>>> the same as you (I think) that we don't really need split packages 
>>> to be a concept in our "interoperability API", if that is how we are 
>>> to view the 277 API. Of course, I am also willing to have the former 
>>> argument too, but I will leave that for another time. :-)
>>> From my point of view, I do not think it is wholly reasonable to 
>>> assume that we want to try to accomplish interoperability across 
>>> module systems, where that includes arbitrarily sharing split 
>>> packages across module systems.
>> Nor do I, but I'm trying to understand the implications if we assume 
>> that OSGi will continue to split packages.
>>> Let me try to accurately conjure the peculiarities of split packages 
>>> in the OSGi module layer...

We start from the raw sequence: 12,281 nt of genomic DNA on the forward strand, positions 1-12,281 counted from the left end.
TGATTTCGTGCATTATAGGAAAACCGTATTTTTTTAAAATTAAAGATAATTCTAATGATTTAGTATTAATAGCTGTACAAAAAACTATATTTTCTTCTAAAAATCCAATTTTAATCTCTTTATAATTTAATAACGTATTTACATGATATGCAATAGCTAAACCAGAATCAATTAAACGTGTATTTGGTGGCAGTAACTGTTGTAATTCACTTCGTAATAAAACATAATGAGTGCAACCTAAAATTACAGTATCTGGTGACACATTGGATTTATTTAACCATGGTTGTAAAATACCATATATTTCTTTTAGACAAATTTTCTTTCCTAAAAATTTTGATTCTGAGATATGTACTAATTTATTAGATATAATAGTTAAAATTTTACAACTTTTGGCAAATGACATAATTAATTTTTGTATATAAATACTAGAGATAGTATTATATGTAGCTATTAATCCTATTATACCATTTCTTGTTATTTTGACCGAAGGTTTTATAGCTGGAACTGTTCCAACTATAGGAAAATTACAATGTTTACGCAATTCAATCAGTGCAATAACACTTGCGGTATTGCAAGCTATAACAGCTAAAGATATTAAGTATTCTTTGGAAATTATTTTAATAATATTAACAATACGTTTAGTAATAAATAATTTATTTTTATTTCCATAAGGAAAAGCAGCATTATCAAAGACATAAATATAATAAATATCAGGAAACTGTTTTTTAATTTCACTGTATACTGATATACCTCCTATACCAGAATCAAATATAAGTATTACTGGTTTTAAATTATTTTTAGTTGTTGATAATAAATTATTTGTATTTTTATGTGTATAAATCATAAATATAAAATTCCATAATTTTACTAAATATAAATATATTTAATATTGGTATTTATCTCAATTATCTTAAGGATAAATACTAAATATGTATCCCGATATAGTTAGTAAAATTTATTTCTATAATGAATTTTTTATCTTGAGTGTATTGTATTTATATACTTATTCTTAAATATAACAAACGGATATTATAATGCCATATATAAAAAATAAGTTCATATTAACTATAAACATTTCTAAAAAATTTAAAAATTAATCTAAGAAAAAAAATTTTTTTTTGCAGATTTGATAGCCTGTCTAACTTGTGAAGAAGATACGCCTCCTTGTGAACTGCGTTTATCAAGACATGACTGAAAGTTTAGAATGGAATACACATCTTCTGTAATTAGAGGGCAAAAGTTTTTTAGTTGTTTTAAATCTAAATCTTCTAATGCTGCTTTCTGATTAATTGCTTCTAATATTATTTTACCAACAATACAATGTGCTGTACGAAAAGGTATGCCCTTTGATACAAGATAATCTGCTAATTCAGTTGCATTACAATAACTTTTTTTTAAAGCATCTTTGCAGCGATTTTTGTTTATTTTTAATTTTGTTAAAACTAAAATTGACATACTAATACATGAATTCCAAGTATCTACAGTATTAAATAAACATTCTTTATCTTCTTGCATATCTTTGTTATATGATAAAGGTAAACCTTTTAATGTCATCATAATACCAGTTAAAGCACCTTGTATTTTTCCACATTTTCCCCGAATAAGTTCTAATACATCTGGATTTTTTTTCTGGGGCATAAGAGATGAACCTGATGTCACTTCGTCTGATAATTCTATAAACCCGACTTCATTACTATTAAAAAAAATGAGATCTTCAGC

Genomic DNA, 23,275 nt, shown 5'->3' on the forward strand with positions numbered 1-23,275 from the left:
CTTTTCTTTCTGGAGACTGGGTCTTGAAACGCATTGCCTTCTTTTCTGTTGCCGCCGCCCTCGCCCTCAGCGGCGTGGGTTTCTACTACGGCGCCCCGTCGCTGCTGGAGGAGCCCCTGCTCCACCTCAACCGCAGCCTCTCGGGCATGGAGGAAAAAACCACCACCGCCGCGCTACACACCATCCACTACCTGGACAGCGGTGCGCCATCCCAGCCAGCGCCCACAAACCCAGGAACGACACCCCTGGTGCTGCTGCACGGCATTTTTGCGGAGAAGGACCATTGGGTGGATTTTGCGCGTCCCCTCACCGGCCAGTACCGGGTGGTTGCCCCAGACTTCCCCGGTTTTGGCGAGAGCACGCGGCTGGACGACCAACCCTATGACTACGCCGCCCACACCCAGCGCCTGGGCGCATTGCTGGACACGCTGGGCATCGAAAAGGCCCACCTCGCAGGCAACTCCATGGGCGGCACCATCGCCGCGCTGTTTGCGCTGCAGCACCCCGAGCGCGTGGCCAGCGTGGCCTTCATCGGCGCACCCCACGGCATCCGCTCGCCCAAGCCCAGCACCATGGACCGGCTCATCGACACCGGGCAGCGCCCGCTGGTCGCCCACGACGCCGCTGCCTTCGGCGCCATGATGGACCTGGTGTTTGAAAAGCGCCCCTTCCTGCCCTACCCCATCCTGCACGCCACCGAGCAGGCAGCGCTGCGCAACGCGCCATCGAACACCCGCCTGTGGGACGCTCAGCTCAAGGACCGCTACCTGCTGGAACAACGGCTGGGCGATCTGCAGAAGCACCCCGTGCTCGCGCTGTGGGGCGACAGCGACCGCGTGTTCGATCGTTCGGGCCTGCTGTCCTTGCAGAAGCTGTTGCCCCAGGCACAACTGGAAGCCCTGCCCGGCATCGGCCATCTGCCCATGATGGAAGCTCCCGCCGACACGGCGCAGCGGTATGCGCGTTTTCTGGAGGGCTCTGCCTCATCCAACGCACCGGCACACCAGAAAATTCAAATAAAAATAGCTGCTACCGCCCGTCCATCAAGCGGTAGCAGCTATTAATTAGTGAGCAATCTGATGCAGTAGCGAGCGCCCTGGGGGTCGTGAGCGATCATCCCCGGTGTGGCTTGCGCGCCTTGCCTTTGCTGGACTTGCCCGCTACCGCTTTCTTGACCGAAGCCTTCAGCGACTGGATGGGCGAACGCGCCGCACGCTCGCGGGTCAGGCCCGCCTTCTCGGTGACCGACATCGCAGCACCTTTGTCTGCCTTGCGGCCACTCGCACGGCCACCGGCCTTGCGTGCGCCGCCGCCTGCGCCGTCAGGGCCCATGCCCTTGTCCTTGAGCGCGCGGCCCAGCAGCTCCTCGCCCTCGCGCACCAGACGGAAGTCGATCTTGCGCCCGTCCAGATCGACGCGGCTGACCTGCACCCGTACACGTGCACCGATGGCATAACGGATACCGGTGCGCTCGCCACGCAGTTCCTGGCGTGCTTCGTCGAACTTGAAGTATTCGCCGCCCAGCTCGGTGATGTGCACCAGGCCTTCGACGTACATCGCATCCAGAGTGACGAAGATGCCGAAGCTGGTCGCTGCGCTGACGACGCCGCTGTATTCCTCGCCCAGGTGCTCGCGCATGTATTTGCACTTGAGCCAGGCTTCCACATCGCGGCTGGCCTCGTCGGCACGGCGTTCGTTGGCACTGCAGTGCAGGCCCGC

>>> We support split packages in two ways, via required bundles (i.e., 
>>> module dependencies) and via bundle fragments. In general, we 
>>> recommend that if you split your packages that you attach mandatory 
>>> attributes on them so that importers do not get them by mistake. By 
>>> requiring a bundle, you can ignore mandatory attributes and get 
>>> everything a bundle has to offer and combine it with other required 
>>> bundles that might be exporting other parts of the split packages. 
>>> Given this, there is a semi-reasonable chance* that we can tell you 
>>> which bundles are contributing to the "complete" packages, but we 
>>> have no way of knowing if/when combined split packages are complete. 
>>> Further, we have to assume that split package parts offered by 
>>> different bundles do not overlap, because if we allowed them to 
>>> overlap then we would have shadowing and ordering issues. Again we 
>>> have no easy way to verify that they do not overlap, so we just 
>>> assume they don't.
>>> Fragments on the other hand are a little trickier, since split 
>>> packages from them are loaded from the same class loader to provide